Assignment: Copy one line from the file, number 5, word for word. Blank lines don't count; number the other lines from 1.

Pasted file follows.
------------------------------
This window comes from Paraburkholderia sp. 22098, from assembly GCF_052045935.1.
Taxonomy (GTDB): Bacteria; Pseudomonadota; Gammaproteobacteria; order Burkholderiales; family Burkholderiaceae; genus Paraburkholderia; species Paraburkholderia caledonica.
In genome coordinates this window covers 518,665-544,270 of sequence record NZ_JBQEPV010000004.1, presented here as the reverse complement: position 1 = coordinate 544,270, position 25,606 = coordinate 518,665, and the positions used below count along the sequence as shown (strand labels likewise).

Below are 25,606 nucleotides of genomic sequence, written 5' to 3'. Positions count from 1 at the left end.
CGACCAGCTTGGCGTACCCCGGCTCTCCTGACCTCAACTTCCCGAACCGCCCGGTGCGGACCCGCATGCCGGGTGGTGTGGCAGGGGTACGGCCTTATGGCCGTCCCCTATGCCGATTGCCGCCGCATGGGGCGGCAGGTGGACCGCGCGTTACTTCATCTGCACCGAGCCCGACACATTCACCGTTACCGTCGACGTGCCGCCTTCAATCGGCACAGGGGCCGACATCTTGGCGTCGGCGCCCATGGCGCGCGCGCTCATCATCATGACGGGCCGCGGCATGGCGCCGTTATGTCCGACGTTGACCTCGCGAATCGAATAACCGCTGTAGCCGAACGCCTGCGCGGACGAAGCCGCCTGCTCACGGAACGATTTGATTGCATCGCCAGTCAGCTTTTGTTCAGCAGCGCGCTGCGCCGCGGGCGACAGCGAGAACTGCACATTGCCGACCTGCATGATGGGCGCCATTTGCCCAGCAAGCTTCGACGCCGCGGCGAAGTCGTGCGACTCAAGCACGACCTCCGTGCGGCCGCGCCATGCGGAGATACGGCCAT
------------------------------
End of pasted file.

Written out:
CGACCAGCTTGGCGTACCCCGGCTCTCCTGACCTCAACTTCCCGAACCGCCCGGTGCGGACCCGCATGCCGGGTGGTGTGGCAGGGGTACGGCCTTATGGCCGTCCCCTATGCCGATTGCCGCCGCATGGGGCGGCAGGTGGACCGCGCGTTACTTCATCTGCACCGAGCCCGACACATTCACCGTTACCGTCGACGTGCCGCCTTCAATCGGCACAGGGGCCGACATCTTGGCGTCGGCGCCCATGGCGCGCGCGCTCATCATCATGACGGGCCGCGGCATGGCGCCGTTATGTCCGACGTTGACCTCGCGAATCGAATAACCGCTGTAGCCGAACGCCTGCGCGGACGAAGCCGCCTGCTCACGGAACGATTTGATTGCATCGCCAGTCAGCTTTTGTTCAGCAGCGCGCTGCGCCGCGGGCGACAGCGAGAACTGCACATTGCCGACCTGCATGATGGGCGCCATTTGCCCAGCAAGCTTCGACGCCGCGGCGAAGTCGTGCGACTCAAGCACGACCTCCGTGCGGCCGCGCCATGCGGAGATACGGCCAT